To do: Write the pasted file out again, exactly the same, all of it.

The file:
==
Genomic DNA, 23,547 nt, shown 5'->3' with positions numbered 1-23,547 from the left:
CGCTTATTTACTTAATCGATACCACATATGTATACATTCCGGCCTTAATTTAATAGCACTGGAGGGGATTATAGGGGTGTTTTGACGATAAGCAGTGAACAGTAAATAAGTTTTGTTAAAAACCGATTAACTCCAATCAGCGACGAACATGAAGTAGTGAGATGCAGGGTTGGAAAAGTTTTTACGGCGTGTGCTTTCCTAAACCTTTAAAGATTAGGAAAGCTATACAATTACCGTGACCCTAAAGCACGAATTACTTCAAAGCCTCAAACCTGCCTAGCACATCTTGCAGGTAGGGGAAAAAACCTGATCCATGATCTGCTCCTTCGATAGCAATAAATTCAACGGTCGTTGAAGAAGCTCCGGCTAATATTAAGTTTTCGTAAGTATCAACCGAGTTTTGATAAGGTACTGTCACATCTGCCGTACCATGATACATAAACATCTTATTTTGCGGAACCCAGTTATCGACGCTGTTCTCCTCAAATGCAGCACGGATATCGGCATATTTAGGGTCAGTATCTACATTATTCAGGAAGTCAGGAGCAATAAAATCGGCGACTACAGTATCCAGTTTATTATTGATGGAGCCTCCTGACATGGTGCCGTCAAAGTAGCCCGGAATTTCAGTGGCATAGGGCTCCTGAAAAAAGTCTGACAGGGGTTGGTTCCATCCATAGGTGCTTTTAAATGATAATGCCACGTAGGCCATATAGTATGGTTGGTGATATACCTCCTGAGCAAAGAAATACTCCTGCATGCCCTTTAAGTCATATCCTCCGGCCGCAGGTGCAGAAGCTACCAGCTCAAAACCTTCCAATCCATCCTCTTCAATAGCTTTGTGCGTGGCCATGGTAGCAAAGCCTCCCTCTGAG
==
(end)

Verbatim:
Genomic DNA, 23,547 nt, shown 5'->3' with positions numbered 1-23,547 from the left:
CGCTTATTTACTTAATCGATACCACATATGTATACATTCCGGCCTTAATTTAATAGCACTGGAGGGGATTATAGGGGTGTTTTGACGATAAGCAGTGAACAGTAAATAAGTTTTGTTAAAAACCGATTAACTCCAATCAGCGACGAACATGAAGTAGTGAGATGCAGGGTTGGAAAAGTTTTTACGGCGTGTGCTTTCCTAAACCTTTAAAGATTAGGAAAGCTATACAATTACCGTGACCCTAAAGCACGAATTACTTCAAAGCCTCAAACCTGCCTAGCACATCTTGCAGGTAGGGGAAAAAACCTGATCCATGATCTGCTCCTTCGATAGCAATAAATTCAACGGTCGTTGAAGAAGCTCCGGCTAATATTAAGTTTTCGTAAGTATCAACCGAGTTTTGATAAGGTACTGTCACATCTGCCGTACCATGATACATAAACATCTTATTTTGCGGAACCCAGTTATCGACGCTGTTCTCCTCAAATGCAGCACGGATATCGGCATATTTAGGGTCAGTATCTACATTATTCAGGAAGTCAGGAGCAATAAAATCGGCGACTACAGTATCCAGTTTATTATTGATGGAGCCTCCTGACATGGTGCCGTCAAAGTAGCCCGGAATTTCAGTGGCATAGGGCTCCTGAAAAAAGTCTGACAGGGGTTGGTTCCATCCATAGGTGCTTTTAAATGATAATGCCACGTAGGCCATATAGTATGGTTGGTGATATACCTCCTGAGCAAAGAAATACTCCTGCATGCCCTTTAAGTCATATCCTCCGGCCGCAGGTGCAGAAGCTACCAGCTCAAAACCTTCCAATCCATCCTCTTCAATAGCTTTGTGCGTGGCCATGGTAGCAAAGCCTCCCTCTGAG